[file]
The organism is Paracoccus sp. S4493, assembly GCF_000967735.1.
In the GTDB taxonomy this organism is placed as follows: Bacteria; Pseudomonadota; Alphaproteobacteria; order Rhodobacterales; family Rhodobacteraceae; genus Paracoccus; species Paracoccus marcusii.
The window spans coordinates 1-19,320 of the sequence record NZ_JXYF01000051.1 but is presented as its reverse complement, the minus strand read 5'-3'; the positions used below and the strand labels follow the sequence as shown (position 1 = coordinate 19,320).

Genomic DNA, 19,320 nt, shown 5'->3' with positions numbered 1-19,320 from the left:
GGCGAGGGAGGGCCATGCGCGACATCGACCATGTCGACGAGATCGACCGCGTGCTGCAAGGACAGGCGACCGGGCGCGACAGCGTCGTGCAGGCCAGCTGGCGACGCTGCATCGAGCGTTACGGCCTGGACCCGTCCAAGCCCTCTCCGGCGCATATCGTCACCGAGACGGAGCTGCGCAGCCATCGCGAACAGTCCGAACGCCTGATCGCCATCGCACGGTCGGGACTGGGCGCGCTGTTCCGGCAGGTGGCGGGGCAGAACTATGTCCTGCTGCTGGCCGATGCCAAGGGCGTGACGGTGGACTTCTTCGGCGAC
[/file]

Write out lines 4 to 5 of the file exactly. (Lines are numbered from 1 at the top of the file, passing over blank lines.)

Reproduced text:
Genomic DNA, 19,320 nt, shown 5'->3' with positions numbered 1-19,320 from the left:
GGCGAGGGAGGGCCATGCGCGACATCGACCATGTCGACGAGATCGACCGCGTGCTGCAAGGACAGGCGACCGGGCGCGACAGCGTCGTGCAGGCCAGCTGGCGACGCTGCATCGAGCGTTACGGCCTGGACCCGTCCAAGCCCTCTCCGGCGCATATCGTCACCGAGACGGAGCTGCGCAGCCATCGCGAACAGTCCGAACGCCTGATCGCCATCGCACGGTCGGGACTGGGCGCGCTGTTCCGGCAGGTGGCGGGGCAGAACTATGTCCTGCTGCTGGCCGATGCCAAGGGCGTGACGGTGGACTTCTTCGGCGAC